DESPARDES (UPDATED) — Kashmir has been experiencing increasing amounts of violence and turmoil since New Delhi stripped it of its autonomy in August, imposing new restrictions on its people and curbing access to the internet, according to a latest DW report titled “Kashmir: Indian police officer arrested for aiding militants“.
Nested in the report (which is based on AFP & Reuters dispatches), the situation in occupied Jammu & Kashmir remains kind of out-of-focus in the international media.
Still, news trekking out of the valley and through social media indicate local resistance is building up — an observation made by the DW based on international news agency dispatches.
It also dovetails two previous UN Human Rights Reports that the resistance indeed has local traction with women and youth mostly on the frontline.
India has been blaming Pakistan for the situation. Pakistan denies it saying it only provides political and moral support.
DW in its report says a senior Indian police officer Divinder Singh was arrested in Kashmir for driving two rebels towards the city of Jammu. His companions were also arrested.
“We have registered a case against (Singh) under the arms, explosives and unlawful activities acts,” police chief Vijay Kumar told reporters. “It is a sensitive case and we don’t want any loopholes.”
It is highly unusual for a top level police officer to be accused of supporting insurgents. Singh had been active in anti-militancy operations and received a special commendation for his work in 2019. Another one of the men arrested with him was a former police officer, says the report.
Pakistan military’s media wing ISPR spokesperson rebuffed the media reports about the incident calling it an ill-planned attempt to stage a false flag operation against Pakistan.
Singh is reportedly a decorated Kashmir police officer.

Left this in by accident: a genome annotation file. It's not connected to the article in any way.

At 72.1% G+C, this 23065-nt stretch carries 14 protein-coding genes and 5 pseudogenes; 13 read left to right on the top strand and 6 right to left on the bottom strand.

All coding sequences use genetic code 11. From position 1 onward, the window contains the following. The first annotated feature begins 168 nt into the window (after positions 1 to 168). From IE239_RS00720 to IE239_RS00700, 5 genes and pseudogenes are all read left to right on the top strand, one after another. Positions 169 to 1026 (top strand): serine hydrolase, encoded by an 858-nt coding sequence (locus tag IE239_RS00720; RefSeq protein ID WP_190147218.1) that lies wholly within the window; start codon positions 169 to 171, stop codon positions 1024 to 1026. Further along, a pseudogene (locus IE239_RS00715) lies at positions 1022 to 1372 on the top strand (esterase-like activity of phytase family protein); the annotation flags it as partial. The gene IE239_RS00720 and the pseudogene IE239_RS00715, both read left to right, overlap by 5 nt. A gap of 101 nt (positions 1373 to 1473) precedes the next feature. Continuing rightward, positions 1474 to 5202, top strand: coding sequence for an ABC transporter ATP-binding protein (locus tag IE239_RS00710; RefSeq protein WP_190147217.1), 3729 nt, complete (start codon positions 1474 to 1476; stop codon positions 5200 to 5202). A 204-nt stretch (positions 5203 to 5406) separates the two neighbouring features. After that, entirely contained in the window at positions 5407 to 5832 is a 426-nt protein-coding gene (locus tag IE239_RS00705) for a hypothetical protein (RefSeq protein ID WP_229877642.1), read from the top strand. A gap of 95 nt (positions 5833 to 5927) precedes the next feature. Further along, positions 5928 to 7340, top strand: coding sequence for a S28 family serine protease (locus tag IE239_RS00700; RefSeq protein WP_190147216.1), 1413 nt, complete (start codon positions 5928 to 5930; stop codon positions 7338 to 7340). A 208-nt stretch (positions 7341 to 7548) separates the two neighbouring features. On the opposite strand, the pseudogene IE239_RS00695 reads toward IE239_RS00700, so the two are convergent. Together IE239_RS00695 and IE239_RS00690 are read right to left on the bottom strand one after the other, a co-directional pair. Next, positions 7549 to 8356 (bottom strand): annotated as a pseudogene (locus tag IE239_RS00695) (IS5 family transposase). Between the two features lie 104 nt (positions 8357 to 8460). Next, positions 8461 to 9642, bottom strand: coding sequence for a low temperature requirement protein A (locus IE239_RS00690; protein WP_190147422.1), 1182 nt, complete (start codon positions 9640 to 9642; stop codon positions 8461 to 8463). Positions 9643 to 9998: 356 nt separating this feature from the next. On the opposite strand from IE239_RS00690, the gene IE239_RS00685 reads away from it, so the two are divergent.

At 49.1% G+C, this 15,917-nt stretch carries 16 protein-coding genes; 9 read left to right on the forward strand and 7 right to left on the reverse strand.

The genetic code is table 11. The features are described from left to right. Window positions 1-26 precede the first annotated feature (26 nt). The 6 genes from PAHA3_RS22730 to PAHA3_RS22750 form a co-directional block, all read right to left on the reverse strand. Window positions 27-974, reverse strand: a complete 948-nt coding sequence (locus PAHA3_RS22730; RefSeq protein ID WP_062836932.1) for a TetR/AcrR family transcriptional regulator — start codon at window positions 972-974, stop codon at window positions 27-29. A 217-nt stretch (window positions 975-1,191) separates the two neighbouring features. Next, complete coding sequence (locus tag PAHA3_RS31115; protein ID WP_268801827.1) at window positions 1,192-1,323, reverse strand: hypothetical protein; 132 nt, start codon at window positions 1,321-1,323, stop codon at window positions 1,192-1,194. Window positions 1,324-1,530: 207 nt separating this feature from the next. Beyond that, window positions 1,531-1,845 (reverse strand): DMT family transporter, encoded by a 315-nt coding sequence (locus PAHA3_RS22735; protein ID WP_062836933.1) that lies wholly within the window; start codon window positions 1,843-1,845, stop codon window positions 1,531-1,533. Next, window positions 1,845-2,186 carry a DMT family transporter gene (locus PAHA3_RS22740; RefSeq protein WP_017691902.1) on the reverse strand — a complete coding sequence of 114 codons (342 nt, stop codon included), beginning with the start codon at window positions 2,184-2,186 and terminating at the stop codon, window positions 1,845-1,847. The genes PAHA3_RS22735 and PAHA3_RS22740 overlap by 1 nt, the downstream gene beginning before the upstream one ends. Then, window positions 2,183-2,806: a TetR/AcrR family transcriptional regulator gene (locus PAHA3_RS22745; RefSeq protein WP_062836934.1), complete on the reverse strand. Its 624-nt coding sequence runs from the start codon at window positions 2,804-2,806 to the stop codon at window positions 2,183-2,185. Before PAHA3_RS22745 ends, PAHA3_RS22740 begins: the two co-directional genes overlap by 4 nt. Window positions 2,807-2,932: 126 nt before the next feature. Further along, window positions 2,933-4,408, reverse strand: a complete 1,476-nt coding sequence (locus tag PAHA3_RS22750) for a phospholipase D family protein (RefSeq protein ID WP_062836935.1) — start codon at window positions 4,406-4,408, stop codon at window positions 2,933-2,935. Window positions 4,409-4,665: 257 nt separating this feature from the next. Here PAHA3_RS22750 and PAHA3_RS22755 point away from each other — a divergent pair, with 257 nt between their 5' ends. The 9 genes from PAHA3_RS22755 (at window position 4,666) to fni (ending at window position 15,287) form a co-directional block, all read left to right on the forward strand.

Maj-Gen Asif Ghafoor tweeted: “After failed drama of killing and mutilating a Kashmiri near LoC, ill-planned attempt for repeat of Delhi2001/Mumbai 2008 type false flag looks failed”.
He hoped that the results of investigations will be made public and arrested suspects would be found listed in an Indian jail.
The whole of Kashmir — which entered 161st day of lockdown — is a long-standing territorial dispute pending 1948 UN Security Council Resolution which calls for plebiscite in the Muslim-majority valley.
The pristine Himalayan valley lost its special (autonomy) status after PM-Modi government abrogated it in August 2019 and sent in thousands of security forces to clamp down on the local uprising for self-determination.
More than 11,400 local leaders, activists, politicians, traders, and civil society members continue to remain in jails, as per a report of Kashmir Media Cell.
Salahuddin Bhutto, a lecturer at the Department of Management Sciences, National University of Modern Languages (NUML), says “the deep silence of the international community, on seven-decades-long atrocities of Indian forces, in Kashmir, vociferates that the matter has been politicized by them to serve their political interests in the South Asian region”.